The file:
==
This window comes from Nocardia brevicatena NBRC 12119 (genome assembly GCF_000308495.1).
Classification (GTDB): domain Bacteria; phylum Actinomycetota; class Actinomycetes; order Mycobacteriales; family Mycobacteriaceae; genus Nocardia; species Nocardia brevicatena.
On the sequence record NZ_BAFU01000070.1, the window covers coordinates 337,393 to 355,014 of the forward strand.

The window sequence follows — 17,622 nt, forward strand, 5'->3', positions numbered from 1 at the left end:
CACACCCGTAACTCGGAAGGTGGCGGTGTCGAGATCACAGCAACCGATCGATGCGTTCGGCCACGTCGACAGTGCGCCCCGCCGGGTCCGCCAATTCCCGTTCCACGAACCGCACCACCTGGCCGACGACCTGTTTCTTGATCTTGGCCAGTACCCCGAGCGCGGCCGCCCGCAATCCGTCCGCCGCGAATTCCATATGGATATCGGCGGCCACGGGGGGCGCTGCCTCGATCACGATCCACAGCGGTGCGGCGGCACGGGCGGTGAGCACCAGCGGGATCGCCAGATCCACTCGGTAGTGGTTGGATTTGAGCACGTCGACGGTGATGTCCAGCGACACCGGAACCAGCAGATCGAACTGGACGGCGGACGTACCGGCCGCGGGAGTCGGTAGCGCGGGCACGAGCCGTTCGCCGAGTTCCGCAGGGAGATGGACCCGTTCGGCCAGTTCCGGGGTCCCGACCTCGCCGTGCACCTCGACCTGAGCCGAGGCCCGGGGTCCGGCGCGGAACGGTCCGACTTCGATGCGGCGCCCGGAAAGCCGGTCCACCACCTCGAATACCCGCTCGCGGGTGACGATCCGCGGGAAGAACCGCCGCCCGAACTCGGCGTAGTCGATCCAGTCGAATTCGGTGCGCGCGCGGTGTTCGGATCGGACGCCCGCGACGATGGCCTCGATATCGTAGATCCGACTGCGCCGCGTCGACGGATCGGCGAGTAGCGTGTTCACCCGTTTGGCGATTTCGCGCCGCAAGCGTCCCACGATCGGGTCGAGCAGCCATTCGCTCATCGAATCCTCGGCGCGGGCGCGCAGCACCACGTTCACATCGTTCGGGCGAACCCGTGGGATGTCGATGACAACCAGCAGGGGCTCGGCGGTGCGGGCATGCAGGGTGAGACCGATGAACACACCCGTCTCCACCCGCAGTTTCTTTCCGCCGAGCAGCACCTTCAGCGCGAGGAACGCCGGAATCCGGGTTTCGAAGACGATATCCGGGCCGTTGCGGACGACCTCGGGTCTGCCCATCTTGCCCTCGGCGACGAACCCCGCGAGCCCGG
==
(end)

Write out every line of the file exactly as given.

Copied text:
This window comes from Nocardia brevicatena NBRC 12119 (genome assembly GCF_000308495.1).
Classification (GTDB): domain Bacteria; phylum Actinomycetota; class Actinomycetes; order Mycobacteriales; family Mycobacteriaceae; genus Nocardia; species Nocardia brevicatena.
On the sequence record NZ_BAFU01000070.1, the window covers coordinates 337,393 to 355,014 of the forward strand.

The window sequence follows — 17,622 nt, forward strand, 5'->3', positions numbered from 1 at the left end:
CACACCCGTAACTCGGAAGGTGGCGGTGTCGAGATCACAGCAACCGATCGATGCGTTCGGCCACGTCGACAGTGCGCCCCGCCGGGTCCGCCAATTCCCGTTCCACGAACCGCACCACCTGGCCGACGACCTGTTTCTTGATCTTGGCCAGTACCCCGAGCGCGGCCGCCCGCAATCCGTCCGCCGCGAATTCCATATGGATATCGGCGGCCACGGGGGGCGCTGCCTCGATCACGATCCACAGCGGTGCGGCGGCACGGGCGGTGAGCACCAGCGGGATCGCCAGATCCACTCGGTAGTGGTTGGATTTGAGCACGTCGACGGTGATGTCCAGCGACACCGGAACCAGCAGATCGAACTGGACGGCGGACGTACCGGCCGCGGGAGTCGGTAGCGCGGGCACGAGCCGTTCGCCGAGTTCCGCAGGGAGATGGACCCGTTCGGCCAGTTCCGGGGTCCCGACCTCGCCGTGCACCTCGACCTGAGCCGAGGCCCGGGGTCCGGCGCGGAACGGTCCGACTTCGATGCGGCGCCCGGAAAGCCGGTCCACCACCTCGAATACCCGCTCGCGGGTGACGATCCGCGGGAAGAACCGCCGCCCGAACTCGGCGTAGTCGATCCAGTCGAATTCGGTGCGCGCGCGGTGTTCGGATCGGACGCCCGCGACGATGGCCTCGATATCGTAGATCCGACTGCGCCGCGTCGACGGATCGGCGAGTAGCGTGTTCACCCGTTTGGCGATTTCGCGCCGCAAGCGTCCCACGATCGGGTCGAGCAGCCATTCGCTCATCGAATCCTCGGCGCGGGCGCGCAGCACCACGTTCACATCGTTCGGGCGAACCCGTGGGATGTCGATGACAACCAGCAGGGGCTCGGCGGTGCGGGCATGCAGGGTGAGACCGATGAACACACCCGTCTCCACCCGCAGTTTCTTTCCGCCGAGCAGCACCTTCAGCGCGAGGAACGCCGGAATCCGGGTTTCGAAGACGATATCCGGGCCGTTGCGGACGACCTCGGGTCTGCCCATCTTGCCCTCGGCGACGAACCCCGCGAGCCCGG